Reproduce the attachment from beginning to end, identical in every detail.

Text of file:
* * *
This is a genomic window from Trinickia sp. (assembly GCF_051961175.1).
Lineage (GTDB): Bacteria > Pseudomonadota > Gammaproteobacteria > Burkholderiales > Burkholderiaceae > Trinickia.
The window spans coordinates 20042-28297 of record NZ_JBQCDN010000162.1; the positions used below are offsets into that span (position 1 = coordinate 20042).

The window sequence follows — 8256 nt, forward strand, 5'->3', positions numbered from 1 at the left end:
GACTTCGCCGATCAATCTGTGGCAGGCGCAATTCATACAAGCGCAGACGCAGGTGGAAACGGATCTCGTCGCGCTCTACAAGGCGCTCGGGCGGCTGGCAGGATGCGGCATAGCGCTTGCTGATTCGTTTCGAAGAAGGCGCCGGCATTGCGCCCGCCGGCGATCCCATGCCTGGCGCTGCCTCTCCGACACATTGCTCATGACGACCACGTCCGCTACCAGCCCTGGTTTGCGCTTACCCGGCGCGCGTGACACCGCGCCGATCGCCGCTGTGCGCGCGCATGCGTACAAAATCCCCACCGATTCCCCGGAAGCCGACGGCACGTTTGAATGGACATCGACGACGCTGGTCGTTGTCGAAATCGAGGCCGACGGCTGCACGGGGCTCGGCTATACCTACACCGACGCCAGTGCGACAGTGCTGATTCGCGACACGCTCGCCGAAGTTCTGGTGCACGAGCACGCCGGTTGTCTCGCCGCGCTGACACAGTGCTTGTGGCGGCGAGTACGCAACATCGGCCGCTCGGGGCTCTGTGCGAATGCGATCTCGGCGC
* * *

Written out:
This is a genomic window from Trinickia sp. (assembly GCF_051961175.1).
Lineage (GTDB): Bacteria > Pseudomonadota > Gammaproteobacteria > Burkholderiales > Burkholderiaceae > Trinickia.
The window spans coordinates 20042-28297 of record NZ_JBQCDN010000162.1; the positions used below are offsets into that span (position 1 = coordinate 20042).

The window sequence follows — 8256 nt, forward strand, 5'->3', positions numbered from 1 at the left end:
GACTTCGCCGATCAATCTGTGGCAGGCGCAATTCATACAAGCGCAGACGCAGGTGGAAACGGATCTCGTCGCGCTCTACAAGGCGCTCGGGCGGCTGGCAGGATGCGGCATAGCGCTTGCTGATTCGTTTCGAAGAAGGCGCCGGCATTGCGCCCGCCGGCGATCCCATGCCTGGCGCTGCCTCTCCGACACATTGCTCATGACGACCACGTCCGCTACCAGCCCTGGTTTGCGCTTACCCGGCGCGCGTGACACCGCGCCGATCGCCGCTGTGCGCGCGCATGCGTACAAAATCCCCACCGATTCCCCGGAAGCCGACGGCACGTTTGAATGGACATCGACGACGCTGGTCGTTGTCGAAATCGAGGCCGACGGCTGCACGGGGCTCGGCTATACCTACACCGACGCCAGTGCGACAGTGCTGATTCGCGACACGCTCGCCGAAGTTCTGGTGCACGAGCACGCCGGTTGTCTCGCCGCGCTGACACAGTGCTTGTGGCGGCGAGTACGCAACATCGGCCGCTCGGGGCTCTGTGCGAATGCGATCTCGGCGC